There was a time when I aimed to be the most fantastic and well liked dad in — well, at least our neighborhood. At some point in my fatherhood experience, that was actually a goal of mine — partly because I wanted our house to be the Kool-Aid house, the home where everyone wanted to be, and part because I want to be the best at what I did.
If you are still looking for popular, may I suggest a few clinchers; ringers in the neighborhood dad game of one-upsmanship.
Popsicles are key. Hide your stash so that your wife cannot claim any of your fame by passing out dad's special frozen confections. Silly moms. Popsicles are for dads.
Rides around the cul-de-sac in your gardening wagon is like catnip to a kid. Put a comfy blanket in and don't go to fast around the corners. Give each kid two tickets and then move on to something less taxing, like eating apples while running through the sprinklers.
Change it up. Location, Location, Location is an effective instant upgrade. A blanket spread on the lawn is a great place for iPad games, or for a game of Duck, Duck Goose. Climb a tree for story time. Or put out some colored chalk on the driveway and classic rock on the radio.
Follow through on promises. Do what you say you will do. If you say that Saturday is Superhero Day then make sure you have your tights and Speedo ready to go Remember, it's not about you, regardless of how you feel in a Speedo over tights.
Play Tom Sawyer. Spread sheet plastic over the grass and paint something all one color. Have several small brushes and make sure they go home to put paint clothes on first.
Moving on past popular into something more meaningful
Frankly, I am moving on past striving for popularity now that I had held the title of coolest dad in the neighborhood for several consecutive months last summer. Now I am striving for something that seems more important as a neighborhood dad: Transitioning to neighborhood safe dad.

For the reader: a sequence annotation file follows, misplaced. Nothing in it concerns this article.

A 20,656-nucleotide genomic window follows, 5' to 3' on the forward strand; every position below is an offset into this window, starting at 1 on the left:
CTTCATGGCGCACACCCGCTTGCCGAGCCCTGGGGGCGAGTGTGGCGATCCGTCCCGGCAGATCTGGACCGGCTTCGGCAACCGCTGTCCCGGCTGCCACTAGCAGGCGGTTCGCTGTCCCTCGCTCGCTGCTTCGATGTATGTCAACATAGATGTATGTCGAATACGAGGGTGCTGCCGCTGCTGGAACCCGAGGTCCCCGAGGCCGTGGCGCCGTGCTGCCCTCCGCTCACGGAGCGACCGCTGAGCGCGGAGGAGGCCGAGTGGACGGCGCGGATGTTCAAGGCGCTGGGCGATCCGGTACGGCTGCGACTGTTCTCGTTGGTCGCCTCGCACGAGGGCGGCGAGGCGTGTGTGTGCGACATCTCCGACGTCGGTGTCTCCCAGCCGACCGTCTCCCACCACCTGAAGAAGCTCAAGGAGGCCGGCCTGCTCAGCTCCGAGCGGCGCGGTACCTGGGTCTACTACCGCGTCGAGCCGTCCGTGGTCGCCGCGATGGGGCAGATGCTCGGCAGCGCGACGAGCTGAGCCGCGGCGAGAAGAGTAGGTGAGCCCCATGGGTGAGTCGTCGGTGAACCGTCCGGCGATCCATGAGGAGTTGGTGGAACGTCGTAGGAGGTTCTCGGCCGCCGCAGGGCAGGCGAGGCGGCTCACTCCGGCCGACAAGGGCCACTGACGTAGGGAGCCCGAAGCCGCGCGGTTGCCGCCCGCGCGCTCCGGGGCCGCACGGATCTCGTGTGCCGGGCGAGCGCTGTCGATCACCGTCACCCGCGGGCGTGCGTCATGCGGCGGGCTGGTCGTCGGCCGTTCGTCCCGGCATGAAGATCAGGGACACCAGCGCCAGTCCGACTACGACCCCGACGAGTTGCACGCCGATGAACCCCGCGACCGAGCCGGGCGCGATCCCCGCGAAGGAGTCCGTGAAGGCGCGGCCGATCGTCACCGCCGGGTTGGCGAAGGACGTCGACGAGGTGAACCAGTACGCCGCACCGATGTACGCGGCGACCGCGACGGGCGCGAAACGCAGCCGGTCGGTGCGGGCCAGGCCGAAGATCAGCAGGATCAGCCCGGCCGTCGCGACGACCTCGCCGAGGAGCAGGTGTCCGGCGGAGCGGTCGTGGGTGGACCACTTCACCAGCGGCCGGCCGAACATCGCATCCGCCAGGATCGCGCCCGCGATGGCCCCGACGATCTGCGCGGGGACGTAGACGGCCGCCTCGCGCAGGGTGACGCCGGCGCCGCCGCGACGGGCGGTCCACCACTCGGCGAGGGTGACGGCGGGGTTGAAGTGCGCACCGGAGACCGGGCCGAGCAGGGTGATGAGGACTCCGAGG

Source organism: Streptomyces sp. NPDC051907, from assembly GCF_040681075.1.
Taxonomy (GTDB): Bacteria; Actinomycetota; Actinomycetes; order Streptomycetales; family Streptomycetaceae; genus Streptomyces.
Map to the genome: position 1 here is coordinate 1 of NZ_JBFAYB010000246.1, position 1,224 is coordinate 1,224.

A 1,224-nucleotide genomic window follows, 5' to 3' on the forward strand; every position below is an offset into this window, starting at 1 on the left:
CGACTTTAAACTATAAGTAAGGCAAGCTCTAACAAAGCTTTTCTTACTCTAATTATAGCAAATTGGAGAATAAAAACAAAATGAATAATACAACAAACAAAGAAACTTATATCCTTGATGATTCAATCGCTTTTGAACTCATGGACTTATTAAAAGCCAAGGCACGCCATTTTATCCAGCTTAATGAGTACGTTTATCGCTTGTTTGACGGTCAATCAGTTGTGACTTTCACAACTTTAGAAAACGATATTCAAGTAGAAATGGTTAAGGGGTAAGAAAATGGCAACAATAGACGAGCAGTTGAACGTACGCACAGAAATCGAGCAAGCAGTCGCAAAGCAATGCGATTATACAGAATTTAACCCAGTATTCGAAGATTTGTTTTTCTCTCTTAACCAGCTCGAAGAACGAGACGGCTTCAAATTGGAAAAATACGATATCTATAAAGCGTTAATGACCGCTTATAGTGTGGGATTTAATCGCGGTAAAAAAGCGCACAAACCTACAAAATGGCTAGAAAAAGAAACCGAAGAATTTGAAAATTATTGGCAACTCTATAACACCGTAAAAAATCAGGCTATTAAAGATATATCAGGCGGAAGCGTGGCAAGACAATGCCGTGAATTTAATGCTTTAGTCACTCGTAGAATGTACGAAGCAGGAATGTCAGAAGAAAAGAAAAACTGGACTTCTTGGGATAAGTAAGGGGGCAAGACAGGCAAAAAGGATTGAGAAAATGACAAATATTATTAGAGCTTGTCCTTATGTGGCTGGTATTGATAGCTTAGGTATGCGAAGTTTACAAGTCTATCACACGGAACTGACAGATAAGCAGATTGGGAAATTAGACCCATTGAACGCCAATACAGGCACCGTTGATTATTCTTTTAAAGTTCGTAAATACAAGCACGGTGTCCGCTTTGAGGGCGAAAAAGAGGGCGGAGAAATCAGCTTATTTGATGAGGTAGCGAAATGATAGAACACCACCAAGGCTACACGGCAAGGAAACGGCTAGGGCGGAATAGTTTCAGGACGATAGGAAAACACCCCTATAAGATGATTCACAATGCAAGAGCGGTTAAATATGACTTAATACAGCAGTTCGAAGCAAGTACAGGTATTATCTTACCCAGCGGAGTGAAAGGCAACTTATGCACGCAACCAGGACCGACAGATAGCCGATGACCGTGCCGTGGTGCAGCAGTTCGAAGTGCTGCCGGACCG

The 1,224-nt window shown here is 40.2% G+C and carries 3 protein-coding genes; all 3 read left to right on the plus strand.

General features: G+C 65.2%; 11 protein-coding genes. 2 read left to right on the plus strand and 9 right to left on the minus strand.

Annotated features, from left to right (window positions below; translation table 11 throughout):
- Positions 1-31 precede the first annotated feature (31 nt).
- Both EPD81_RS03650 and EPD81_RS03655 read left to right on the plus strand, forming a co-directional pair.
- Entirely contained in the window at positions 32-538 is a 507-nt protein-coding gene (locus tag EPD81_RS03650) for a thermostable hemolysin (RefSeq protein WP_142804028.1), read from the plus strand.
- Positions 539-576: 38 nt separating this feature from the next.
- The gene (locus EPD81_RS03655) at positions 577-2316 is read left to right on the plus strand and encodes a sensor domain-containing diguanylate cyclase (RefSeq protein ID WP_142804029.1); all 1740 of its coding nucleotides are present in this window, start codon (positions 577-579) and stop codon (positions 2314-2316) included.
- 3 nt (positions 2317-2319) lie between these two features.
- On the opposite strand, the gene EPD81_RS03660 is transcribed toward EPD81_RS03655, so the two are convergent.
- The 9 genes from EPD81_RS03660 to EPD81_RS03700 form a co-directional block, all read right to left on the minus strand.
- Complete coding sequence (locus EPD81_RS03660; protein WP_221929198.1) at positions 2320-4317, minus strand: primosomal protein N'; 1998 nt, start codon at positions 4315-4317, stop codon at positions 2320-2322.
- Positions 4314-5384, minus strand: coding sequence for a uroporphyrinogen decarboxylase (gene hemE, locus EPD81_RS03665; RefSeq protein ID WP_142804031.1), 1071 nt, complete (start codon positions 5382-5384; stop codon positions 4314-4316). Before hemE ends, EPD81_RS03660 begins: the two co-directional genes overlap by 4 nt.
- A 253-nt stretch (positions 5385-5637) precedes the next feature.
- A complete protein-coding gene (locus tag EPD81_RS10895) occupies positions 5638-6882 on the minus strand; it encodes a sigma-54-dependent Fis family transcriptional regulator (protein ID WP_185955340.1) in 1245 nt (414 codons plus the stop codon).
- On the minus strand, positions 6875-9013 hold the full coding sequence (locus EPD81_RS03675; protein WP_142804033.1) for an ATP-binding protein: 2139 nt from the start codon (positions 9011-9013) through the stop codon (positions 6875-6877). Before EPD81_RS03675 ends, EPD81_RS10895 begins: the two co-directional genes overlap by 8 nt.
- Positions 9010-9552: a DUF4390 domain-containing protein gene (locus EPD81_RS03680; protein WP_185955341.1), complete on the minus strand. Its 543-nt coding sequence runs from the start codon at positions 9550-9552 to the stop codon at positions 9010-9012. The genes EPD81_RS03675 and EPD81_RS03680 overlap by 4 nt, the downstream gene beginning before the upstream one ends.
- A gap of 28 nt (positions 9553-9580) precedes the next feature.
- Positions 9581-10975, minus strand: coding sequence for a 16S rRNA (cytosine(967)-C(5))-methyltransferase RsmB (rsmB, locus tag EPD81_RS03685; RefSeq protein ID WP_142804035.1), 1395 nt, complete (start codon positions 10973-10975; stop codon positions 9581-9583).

Safe neighborhood dad walks out in the middle of the road and stops teens speeding through the residential neighborhood. We ask firmly and politely. If it happens again we threaten to rip out their clutch through their throat. Another more modern ploy is to take a photo of him speeding and post it on Brandon's Facebook page and ask all his friends to talk some sense into little Brandon. Also post a photo of your baby just learning to walk. Brandon will be emotional toast.
Make it clear that daddies are tougher than any ghost or zombie. At my house there is a clear rule that is understood by the entire neighborhood, our grandkids and our church primary group. There are no monsters allowed at the Cheney's. We don't joke about it. The undead are just are not welcome, and we enforce the rule.
Kids know that our house is a safe house. If they are locked out of their home, or if they are home alone waiting for a family member to get there and it is getting late, they know they can "come on over to my house." Someone may help them with their Spanish homework. Dinner's at 5:30-ish — nothing fancy. And no phones at the table.
Also, they know that they can come on over and say hi to our chickens and try to find where they are laying their eggs this week. The backyard, the swings and Meg the Toothless Wonder Dog welcome one and all.
Have a special medicine that is only used for special occasion sicknesses. This also works for having a special sleep drink or a "no bad dream powder." For this use Mentos in a bottle, milk with a little brown sugar, or lavender carpet fresh in a fancy or exotic container — one you found at the secondhand store or in the attic. Can you say Placebo?
Don't put kids down, even in fun. Don't be a Pollyanna, either. It's OK to say, "Well that wasn't the brightest thing you have done this week," after he drove his bike off of the roof onto the trampoline. But then move on. Dwelling on negative or constantly making fun is simply not fun for everyone. It will never make people feel comfortable around you. And kids are people.
Don't talk bad about others. You will never be the most popular dad or neighborhood safety dad if you have to put others down in order to be such. It's cool to acknowledge that others have their cool moments, as well.